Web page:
Reflection: Checks for Understanding Polynomial Function Workshop - Section 1: Review Workshop


While students were working I would stop in to each table group or they would come to ask me questions. I received some interesting questions that were a way to formatively assess students' understanding of polynomial functions.

1. For question #2, students were to find the equation for the graph below. I gave the students the answers to this worksheet so they could check their work as they went, and many students asked about how to find the leading coefficient of this function. One thing that students continually asked is, "how do we know if a function has an a value or not?"

When we got back together and discussed as a class, I was sure to point out that every polynomial function has an a value, although if it is 1 you can't "see" it. This was not really a misconception, but something that definitely had to be clarified.

2. Another theme I saw was students trying to use the vertex formula (x = -b/(2a)) for all types of polynomial functions instead of just quadratics. Students were thinking that it could be used to find relative extrema for third and fourth degree polynomials.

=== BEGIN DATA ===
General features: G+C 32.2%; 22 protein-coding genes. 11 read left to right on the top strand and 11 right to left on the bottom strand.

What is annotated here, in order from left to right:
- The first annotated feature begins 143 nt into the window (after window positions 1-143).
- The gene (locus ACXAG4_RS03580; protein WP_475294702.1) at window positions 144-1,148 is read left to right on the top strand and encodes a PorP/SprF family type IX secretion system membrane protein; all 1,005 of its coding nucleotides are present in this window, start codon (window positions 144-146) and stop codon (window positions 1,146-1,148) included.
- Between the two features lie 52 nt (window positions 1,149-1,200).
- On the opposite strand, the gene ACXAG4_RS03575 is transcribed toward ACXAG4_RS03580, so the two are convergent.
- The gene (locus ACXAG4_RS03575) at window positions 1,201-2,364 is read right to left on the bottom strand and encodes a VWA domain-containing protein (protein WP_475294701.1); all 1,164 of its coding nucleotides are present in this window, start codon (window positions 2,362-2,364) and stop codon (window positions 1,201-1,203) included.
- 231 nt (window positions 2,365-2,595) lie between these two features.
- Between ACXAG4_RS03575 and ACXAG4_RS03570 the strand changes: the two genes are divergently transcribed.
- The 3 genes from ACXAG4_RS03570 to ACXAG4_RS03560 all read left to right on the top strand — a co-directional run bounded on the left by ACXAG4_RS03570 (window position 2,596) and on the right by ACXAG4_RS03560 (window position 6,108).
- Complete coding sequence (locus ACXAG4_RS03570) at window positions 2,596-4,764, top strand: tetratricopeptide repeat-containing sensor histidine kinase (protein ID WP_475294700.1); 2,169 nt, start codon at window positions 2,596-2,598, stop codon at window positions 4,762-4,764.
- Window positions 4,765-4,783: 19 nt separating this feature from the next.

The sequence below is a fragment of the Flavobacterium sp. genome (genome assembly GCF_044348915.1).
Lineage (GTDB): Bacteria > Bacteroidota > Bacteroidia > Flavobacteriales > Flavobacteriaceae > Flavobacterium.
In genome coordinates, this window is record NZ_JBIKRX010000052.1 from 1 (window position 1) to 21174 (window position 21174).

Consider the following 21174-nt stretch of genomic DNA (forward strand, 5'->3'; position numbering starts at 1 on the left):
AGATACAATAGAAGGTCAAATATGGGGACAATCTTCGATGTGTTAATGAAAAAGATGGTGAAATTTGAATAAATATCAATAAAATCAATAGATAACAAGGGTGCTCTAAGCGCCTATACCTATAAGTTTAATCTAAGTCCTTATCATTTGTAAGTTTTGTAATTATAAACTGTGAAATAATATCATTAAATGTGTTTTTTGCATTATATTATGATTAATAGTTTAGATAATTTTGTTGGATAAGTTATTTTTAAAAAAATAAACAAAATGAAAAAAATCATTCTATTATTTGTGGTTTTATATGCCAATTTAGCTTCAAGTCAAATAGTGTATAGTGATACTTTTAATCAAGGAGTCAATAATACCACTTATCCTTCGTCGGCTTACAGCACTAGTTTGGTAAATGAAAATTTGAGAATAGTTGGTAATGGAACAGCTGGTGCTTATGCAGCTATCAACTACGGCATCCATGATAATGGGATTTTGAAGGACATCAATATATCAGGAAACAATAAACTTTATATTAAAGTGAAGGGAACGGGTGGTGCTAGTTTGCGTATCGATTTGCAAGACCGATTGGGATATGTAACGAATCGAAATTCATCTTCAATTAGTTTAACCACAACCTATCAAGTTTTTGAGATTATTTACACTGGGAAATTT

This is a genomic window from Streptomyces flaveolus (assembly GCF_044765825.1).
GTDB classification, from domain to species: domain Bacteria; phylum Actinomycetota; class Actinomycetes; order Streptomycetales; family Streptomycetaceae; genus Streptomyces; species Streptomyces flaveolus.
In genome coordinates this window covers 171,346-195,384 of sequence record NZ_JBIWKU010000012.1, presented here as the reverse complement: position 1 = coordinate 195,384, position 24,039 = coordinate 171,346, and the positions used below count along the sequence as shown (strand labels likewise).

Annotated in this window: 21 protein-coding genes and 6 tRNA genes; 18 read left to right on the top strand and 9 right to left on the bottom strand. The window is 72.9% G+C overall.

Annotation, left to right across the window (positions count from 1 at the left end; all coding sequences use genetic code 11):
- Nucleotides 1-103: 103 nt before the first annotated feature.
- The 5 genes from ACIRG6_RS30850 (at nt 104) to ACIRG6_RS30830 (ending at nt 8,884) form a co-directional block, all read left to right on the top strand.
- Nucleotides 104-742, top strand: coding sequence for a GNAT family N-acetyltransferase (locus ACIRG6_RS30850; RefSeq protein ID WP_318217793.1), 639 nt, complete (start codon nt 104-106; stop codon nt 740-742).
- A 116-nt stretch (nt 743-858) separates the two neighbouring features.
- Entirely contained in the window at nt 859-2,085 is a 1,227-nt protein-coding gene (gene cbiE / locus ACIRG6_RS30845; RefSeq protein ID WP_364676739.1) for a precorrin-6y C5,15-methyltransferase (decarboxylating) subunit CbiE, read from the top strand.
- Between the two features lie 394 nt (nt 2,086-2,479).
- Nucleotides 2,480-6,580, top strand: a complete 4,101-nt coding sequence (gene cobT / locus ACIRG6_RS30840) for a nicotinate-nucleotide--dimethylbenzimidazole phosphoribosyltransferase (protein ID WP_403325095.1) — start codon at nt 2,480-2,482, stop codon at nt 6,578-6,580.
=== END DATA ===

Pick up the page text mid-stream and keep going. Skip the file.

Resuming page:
Again, this is something I definitely wanted to address when we had our class discussion. My guess is that part of the misconception stems from the fact that students are probably not given a verification for this formula when they learn it in Algebra 1 - it is just presented as a fact. Proving this formula uses sophisticated math that an Algebra 1 student may not be ready for, so students may never really understand why it works.

  Do Students Understand Polynomial Functions?
  Checks for Understanding: Do Students Understand Polynomial Functions?
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Polynomial Function Workshop

Unit 2: Polynomial and Rational Functions
Lesson 5 of 12

Objective: SWBAT solve problems that involve polynomial functions.

Big Idea: Take a breather and summarize the important concepts involving polynomial functions.

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